Results Top


The results of the best candidate with good binding efficiency of the phytoconstituent with good G-score, glide energy, and amino acid interactions along with the bond distance are summarized in [Table 2].
Table 2: Phytoconstituents having good interactions with cancer targets

Click here to view



   Discussion Top


From the results, it is observed that out of 12 compounds of C. hirsutus, coclaurine, haiderine, and lirioresinol are found to have good glide score and glide energy toward Aurora kinase, c-Kit, FGF, NF-kB, Bcl-xL, and VEGF.

Aurora kinase which is crucial for cell cycle control is overexpressed in tumor cells.[10] Inhibiting Aurora kinase in such increased levels will control the rapid cell growth. c-Kit receptor is present in hematopoietic cells and other tissue cells. c-Kit signaling plays a vital role in regulation of the red blood cell production, lymphocyte proliferation, etc. Downstream signal transduction regulates cell growth, proliferation, and differentiation.[11] Overexpression of Bcl-xL relates with resistance to chemotherapy and radiation therapy in multiple cancer.[12] NF-kB, i.e. NF-kB is a transcription factor, which will play a vital role in carcinogenesis. Therefore, inhibition of NF-kB activation plays a tumor suppressor role in Liver.[13] FGF target is the FGF, which will increase in solid, and metastatic tumors and gives drug resistance.[14] Thus, inhibitions of FGF will results in the entry of chemical compounds into the target cell and thereby cell toxicity and retardation of cell growth.[15] VEGF-receptors (VEGFRs) are useful of the angiogenesis (development of blood vessels from pre-existing vasculature) and vasculogenesis (development of the circulatory system). Overexpression of VEGF will lead to the abnormal growth of tumor cells.[16] Therefore, an inhibitor of VEGFR will control the growth of new cells binding with the above targets and inhibiting their activity will show a significant tumor control in liver tissues. Thus, this study suggests that these phytoconstituents, especially the best candidates such as coclaurine, haiderine, and lirioresinol, will exhibit its activity by effective binding with the targets as explained by GLIDE software [Figure 1].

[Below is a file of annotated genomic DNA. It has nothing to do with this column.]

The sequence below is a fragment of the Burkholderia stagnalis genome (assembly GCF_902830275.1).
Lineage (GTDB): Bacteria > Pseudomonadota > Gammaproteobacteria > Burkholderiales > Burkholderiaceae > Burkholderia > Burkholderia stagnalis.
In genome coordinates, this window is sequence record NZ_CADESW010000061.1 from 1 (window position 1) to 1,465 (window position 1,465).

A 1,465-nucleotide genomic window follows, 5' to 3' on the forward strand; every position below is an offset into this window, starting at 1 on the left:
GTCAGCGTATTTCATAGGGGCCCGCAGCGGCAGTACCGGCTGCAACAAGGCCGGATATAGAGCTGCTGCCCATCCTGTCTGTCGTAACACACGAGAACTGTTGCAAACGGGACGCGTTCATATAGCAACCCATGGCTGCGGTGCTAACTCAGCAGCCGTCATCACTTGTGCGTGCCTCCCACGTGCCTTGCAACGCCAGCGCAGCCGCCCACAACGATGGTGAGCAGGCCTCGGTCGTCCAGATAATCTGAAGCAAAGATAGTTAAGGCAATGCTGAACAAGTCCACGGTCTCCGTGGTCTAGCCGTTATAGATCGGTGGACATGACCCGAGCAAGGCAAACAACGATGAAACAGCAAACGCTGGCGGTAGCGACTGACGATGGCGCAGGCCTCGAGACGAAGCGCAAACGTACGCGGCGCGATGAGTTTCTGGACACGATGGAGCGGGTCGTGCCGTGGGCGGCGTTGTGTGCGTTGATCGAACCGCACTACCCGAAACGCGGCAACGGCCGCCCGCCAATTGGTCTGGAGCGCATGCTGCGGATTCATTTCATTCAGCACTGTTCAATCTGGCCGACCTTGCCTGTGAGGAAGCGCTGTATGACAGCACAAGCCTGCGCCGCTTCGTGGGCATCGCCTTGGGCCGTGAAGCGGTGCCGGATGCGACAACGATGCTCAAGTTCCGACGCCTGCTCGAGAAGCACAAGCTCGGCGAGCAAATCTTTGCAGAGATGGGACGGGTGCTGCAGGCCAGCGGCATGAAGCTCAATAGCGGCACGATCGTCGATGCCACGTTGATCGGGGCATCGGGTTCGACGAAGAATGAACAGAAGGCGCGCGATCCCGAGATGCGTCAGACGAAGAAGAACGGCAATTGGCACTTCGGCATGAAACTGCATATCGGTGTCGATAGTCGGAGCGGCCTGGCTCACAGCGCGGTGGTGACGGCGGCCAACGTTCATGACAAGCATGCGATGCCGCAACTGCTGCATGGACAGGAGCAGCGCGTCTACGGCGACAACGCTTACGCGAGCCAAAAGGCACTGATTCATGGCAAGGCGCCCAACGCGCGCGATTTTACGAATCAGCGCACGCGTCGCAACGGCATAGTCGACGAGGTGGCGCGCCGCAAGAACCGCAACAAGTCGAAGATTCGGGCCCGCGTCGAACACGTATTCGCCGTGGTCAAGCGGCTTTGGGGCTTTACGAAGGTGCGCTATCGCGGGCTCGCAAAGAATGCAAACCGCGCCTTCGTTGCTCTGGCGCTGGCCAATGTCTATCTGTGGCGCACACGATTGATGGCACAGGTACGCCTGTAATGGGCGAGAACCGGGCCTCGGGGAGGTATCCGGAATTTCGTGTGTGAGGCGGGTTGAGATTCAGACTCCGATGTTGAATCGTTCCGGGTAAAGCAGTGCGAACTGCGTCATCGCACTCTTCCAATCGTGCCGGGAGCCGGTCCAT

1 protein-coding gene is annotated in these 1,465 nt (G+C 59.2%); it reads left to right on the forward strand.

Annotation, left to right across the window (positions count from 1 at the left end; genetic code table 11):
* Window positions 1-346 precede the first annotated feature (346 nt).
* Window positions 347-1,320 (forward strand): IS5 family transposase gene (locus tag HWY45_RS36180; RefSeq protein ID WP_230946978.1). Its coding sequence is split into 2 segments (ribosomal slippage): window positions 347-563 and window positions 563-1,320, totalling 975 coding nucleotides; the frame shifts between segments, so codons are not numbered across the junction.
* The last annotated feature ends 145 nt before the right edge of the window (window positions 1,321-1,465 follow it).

Figure 1: (i). Docking of Shaheenine with Arorakinase, (ii) Docking of Coclaurine with C- kit, (iii) Docking of Lirioresinol with Bcl-xL, (iv) Docking of Coclaurine with NF-κB, (v) Docking of Jamtinine with FGF, (vi) Docking of Lirioresinol with VEGF

Click here to view



   Conclusion Top


From this study, it is clear that out of 12 compounds docked with various targets of HCC, coclaurine, haiderine, and lirioresinol have found to have good interaction and binding efficiency with all targets. Therefore, these best candidates for HCC have to be taken up for further research.

Financial support and sponsorship

Nil.

Conflicts of interest

There are no conflicts of interest.

 
   References Top

1.
Parkin DM, Bray F, Ferlay J, Pisani P. Global cancer statistics, 2002. CA Cancer J Clin 2005;55:74-108.  Back to cited text no. 1
[PUBMED]    
2.
Mabrouk MS. Discovering best candidates for hepatocellular carcinoma (HCC) by in-silico techniques and tools. Int J Bioinform Res Appl 2012;8:141-52.  Back to cited text no. 2
[PUBMED]    
3.
Thavamani BS, Mathew M, Dhanabal SP.In vitro cytotoxic activity of menispermaceae plants against HeLa cell line. Anc Sci Life 2013;33:81-4.  Back to cited text no. 3
[PUBMED]    
4.